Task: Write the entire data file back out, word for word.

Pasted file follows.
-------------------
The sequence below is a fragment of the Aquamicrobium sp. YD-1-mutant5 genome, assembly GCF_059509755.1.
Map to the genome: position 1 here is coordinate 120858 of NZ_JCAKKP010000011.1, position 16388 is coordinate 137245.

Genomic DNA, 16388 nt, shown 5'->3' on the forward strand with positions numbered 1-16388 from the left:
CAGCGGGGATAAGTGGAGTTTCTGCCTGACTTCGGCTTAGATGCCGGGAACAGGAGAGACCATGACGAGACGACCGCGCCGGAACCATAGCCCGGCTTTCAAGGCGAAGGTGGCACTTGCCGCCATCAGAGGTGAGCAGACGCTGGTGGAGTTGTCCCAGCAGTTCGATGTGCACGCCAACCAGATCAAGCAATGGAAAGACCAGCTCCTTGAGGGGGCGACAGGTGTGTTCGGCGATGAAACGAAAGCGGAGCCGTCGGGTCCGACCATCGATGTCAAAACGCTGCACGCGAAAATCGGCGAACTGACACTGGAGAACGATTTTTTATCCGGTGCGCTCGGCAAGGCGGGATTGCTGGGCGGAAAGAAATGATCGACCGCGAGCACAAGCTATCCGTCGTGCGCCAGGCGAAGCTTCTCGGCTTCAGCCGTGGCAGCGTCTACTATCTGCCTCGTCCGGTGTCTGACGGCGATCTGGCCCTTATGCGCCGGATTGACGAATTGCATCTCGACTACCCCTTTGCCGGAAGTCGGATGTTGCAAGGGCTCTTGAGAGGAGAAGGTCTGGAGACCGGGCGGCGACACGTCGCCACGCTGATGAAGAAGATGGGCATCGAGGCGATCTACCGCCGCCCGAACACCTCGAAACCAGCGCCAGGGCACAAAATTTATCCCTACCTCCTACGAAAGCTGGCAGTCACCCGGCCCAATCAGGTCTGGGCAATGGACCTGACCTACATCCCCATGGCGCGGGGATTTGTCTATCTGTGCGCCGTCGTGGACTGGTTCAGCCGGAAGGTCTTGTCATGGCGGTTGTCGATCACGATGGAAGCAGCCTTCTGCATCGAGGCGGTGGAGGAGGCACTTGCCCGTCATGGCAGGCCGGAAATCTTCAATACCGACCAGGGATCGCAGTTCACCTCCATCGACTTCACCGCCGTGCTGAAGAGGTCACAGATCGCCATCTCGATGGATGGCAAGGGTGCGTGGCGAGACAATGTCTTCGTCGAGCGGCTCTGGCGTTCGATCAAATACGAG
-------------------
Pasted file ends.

The sequence below is a fragment of the Aquamicrobium sp. YD-1-mutant5 genome, assembly GCF_059509755.1.
Map to the genome: position 1 here is coordinate 120858 of NZ_JCAKKP010000011.1, position 16388 is coordinate 137245.

Genomic DNA, 16388 nt, shown 5'->3' on the forward strand with positions numbered 1-16388 from the left:
CAGCGGGGATAAGTGGAGTTTCTGCCTGACTTCGGCTTAGATGCCGGGAACAGGAGAGACCATGACGAGACGACCGCGCCGGAACCATAGCCCGGCTTTCAAGGCGAAGGTGGCACTTGCCGCCATCAGAGGTGAGCAGACGCTGGTGGAGTTGTCCCAGCAGTTCGATGTGCACGCCAACCAGATCAAGCAATGGAAAGACCAGCTCCTTGAGGGGGCGACAGGTGTGTTCGGCGATGAAACGAAAGCGGAGCCGTCGGGTCCGACCATCGATGTCAAAACGCTGCACGCGAAAATCGGCGAACTGACACTGGAGAACGATTTTTTATCCGGTGCGCTCGGCAAGGCGGGATTGCTGGGCGGAAAGAAATGATCGACCGCGAGCACAAGCTATCCGTCGTGCGCCAGGCGAAGCTTCTCGGCTTCAGCCGTGGCAGCGTCTACTATCTGCCTCGTCCGGTGTCTGACGGCGATCTGGCCCTTATGCGCCGGATTGACGAATTGCATCTCGACTACCCCTTTGCCGGAAGTCGGATGTTGCAAGGGCTCTTGAGAGGAGAAGGTCTGGAGACCGGGCGGCGACACGTCGCCACGCTGATGAAGAAGATGGGCATCGAGGCGATCTACCGCCGCCCGAACACCTCGAAACCAGCGCCAGGGCACAAAATTTATCCCTACCTCCTACGAAAGCTGGCAGTCACCCGGCCCAATCAGGTCTGGGCAATGGACCTGACCTACATCCCCATGGCGCGGGGATTTGTCTATCTGTGCGCCGTCGTGGACTGGTTCAGCCGGAAGGTCTTGTCATGGCGGTTGTCGATCACGATGGAAGCAGCCTTCTGCATCGAGGCGGTGGAGGAGGCACTTGCCCGTCATGGCAGGCCGGAAATCTTCAATACCGACCAGGGATCGCAGTTCACCTCCATCGACTTCACCGCCGTGCTGAAGAGGTCACAGATCGCCATCTCGATGGATGGCAAGGGTGCGTGGCGAGACAATGTCTTCGTCGAGCGGCTCTGGCGTTCGATCAAATACGAG